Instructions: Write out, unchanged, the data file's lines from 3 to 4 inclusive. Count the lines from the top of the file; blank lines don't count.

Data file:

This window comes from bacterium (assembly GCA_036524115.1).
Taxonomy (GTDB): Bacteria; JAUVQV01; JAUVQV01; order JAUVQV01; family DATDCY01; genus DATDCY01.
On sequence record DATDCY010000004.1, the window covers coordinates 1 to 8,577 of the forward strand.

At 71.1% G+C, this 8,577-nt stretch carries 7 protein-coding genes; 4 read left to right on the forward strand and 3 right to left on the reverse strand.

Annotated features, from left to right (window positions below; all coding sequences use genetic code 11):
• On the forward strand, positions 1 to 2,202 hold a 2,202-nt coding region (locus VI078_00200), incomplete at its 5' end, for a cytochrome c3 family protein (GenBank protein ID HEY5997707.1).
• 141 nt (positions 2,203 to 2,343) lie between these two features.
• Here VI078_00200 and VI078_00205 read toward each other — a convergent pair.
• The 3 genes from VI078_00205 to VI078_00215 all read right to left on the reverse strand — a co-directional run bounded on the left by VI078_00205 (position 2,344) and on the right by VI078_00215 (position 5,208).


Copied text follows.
On sequence record DATDCY010000004.1, the window covers coordinates 1 to 8,577 of the forward strand.

At 71.1% G+C, this 8,577-nt stretch carries 7 protein-coding genes; 4 read left to right on the forward strand and 3 right to left on the reverse strand.